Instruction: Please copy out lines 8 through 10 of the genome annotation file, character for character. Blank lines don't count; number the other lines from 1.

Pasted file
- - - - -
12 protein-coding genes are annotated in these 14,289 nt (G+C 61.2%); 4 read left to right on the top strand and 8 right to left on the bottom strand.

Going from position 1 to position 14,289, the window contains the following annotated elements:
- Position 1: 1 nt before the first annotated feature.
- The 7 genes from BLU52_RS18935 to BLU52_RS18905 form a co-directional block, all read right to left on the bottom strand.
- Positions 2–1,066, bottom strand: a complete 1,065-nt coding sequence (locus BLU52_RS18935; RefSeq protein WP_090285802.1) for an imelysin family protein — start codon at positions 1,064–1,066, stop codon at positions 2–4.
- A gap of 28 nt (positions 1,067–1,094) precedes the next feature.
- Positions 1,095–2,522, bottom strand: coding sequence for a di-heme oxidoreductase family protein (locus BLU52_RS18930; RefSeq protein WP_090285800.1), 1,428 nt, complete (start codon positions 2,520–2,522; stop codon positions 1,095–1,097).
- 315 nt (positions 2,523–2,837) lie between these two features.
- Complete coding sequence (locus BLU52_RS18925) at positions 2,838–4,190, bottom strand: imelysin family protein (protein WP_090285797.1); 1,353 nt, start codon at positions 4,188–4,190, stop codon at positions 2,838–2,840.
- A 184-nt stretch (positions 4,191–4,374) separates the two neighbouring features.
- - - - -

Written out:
- 315 nt (positions 2,523–2,837) lie between these two features.
- Complete coding sequence (locus BLU52_RS18925) at positions 2,838–4,190, bottom strand: imelysin family protein (protein WP_090285797.1); 1,353 nt, start codon at positions 4,188–4,190, stop codon at positions 2,838–2,840.
- A 184-nt stretch (positions 4,191–4,374) separates the two neighbouring features.